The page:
However, the winter of 2022-2023 absolutely devastated those prize herds. Temperatures plunged as one snowstorm after another buried forage on the winter range, and thousands of deer starved and froze to death. In some places, up to 80% of the adult deer and nearly all of the fawns died.  

In the wake of the devastation, Key came up with a plan he hoped would make a difference.

The concept behind Let a Deer Walk was simple. Hunters could buy their tags as usual during the spring and summer, with the revenue going toward the Wyoming Game and Fish Department for wildlife conservation.

But instead of using the tags to go hunting, they could turn them in to Key and let their deer “walk” during this fall’s hunting season. The deer tags could then be used essentially as raffle tickets for a prize drawing.

Key convinced businesses from Wyoming and some neighboring states to donate goods or services for prizes. Those prizes included such things as taxidermy work, an ATV, custom pickup improvements, a whole beef and more.

Taxidermist Rusty Bell of Gillette, newly appointed to the Game and Fish Commission, also agreed to put up his 2024 commissioner’s hunting tag for the drawing.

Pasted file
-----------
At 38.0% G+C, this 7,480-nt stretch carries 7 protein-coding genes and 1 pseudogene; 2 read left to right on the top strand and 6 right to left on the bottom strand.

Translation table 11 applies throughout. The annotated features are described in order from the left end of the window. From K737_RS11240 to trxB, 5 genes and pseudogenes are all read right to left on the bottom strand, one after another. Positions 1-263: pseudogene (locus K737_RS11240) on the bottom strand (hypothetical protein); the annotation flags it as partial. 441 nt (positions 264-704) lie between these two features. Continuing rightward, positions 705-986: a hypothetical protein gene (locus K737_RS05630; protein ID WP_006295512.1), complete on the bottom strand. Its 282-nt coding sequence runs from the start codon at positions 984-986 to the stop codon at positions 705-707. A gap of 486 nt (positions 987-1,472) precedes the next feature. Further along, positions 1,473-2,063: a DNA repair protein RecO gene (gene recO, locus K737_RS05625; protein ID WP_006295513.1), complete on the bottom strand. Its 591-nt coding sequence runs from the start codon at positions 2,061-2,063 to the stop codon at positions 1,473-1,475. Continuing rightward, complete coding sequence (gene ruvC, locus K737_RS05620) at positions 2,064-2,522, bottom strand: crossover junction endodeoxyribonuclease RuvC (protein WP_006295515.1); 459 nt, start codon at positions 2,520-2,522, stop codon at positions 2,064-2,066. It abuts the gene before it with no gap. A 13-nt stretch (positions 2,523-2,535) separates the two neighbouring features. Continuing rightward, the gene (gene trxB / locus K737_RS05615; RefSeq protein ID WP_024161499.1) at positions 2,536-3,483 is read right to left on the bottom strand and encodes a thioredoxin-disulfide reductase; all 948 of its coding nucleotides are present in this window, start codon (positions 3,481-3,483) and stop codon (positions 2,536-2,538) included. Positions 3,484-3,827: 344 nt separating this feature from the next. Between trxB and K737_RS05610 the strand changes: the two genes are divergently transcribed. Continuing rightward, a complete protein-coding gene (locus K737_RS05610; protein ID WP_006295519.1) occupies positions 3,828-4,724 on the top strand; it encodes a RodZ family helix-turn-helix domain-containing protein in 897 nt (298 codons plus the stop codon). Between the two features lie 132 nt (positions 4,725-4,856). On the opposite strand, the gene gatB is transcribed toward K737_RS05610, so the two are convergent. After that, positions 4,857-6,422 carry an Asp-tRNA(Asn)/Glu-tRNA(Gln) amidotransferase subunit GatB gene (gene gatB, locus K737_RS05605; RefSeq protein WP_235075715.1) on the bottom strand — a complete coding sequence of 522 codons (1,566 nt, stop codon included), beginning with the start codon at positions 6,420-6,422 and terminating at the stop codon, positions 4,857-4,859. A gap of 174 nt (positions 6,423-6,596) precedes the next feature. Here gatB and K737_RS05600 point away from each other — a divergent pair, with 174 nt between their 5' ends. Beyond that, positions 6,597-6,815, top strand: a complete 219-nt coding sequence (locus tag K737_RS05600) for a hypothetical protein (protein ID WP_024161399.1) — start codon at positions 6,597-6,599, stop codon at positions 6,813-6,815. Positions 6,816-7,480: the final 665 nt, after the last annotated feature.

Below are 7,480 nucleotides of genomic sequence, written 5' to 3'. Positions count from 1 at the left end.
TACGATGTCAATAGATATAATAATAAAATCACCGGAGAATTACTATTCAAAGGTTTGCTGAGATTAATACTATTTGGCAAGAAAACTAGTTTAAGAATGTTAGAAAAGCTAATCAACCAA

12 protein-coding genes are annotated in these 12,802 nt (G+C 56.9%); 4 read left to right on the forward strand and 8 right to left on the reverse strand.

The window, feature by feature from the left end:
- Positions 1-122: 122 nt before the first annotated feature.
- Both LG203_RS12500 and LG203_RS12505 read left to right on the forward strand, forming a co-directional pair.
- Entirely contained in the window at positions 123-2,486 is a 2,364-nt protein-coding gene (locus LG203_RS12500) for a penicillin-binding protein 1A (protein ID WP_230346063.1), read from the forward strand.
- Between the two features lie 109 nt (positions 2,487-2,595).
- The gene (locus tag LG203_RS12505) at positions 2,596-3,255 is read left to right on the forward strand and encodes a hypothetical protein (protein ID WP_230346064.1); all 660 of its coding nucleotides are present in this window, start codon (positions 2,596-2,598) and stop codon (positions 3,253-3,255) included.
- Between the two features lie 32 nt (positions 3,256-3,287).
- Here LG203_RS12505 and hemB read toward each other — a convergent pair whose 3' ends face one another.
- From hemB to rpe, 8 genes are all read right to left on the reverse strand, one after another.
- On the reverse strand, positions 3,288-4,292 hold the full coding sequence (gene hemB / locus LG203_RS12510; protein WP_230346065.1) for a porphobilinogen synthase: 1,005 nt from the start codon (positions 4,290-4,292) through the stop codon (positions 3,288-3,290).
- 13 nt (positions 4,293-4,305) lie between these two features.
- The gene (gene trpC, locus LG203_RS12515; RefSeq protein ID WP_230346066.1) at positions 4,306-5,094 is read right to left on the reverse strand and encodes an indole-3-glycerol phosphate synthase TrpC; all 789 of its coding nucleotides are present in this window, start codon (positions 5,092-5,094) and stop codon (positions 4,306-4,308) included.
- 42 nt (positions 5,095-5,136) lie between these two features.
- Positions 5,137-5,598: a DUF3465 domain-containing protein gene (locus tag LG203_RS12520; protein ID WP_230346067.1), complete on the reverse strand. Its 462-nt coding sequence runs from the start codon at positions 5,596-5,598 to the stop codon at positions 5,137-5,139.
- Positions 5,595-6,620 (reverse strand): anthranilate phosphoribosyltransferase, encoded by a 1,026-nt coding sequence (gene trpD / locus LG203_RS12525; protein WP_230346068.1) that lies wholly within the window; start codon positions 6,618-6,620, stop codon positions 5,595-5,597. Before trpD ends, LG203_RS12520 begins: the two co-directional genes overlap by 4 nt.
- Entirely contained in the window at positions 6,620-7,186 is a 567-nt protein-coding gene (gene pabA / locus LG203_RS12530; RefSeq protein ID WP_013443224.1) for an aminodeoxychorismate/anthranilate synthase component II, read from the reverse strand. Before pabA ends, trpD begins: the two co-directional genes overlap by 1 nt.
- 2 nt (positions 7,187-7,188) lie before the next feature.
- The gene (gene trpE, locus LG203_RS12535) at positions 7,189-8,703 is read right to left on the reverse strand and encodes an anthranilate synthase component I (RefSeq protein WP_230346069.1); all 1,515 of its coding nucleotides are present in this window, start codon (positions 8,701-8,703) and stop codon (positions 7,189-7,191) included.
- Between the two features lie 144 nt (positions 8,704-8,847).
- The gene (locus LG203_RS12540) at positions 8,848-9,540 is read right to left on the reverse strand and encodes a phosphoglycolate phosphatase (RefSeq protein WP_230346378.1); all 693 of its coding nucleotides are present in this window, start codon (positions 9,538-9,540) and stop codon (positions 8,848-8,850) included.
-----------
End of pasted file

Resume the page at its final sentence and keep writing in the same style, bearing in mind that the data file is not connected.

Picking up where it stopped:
Commissioner’s tags can be put up for charitable auctions and have gone for as much as $30,000. The tag holder can select to hunt one of Wyoming’s three premier big game species — elk, deer or antelope — in the hunt area of their choosing.

Exceeded Expectations

Key told Cowboy State Daily on Thursday that the response to Let a Deer Walk exceeded his expectations.

He gave hunters until Aug. 1 to turn in their deer tags for a chance at the prize drawings this week, adding he was expecting to get “maybe a few hundred” deer tags.

Instead, 1,181 Wyoming residents and 15 nonresidents turned in their tags, he said.

The resident tags included 896 full-price deer tags, which are $42 each. There also were 211 reduced-price adult resident tags at $22 each and 89 $15 resident youth tags.

The nonresident tags ranged in price from $34-$374 each, Key said.

All told, $42,934 was raised for Game and Fish.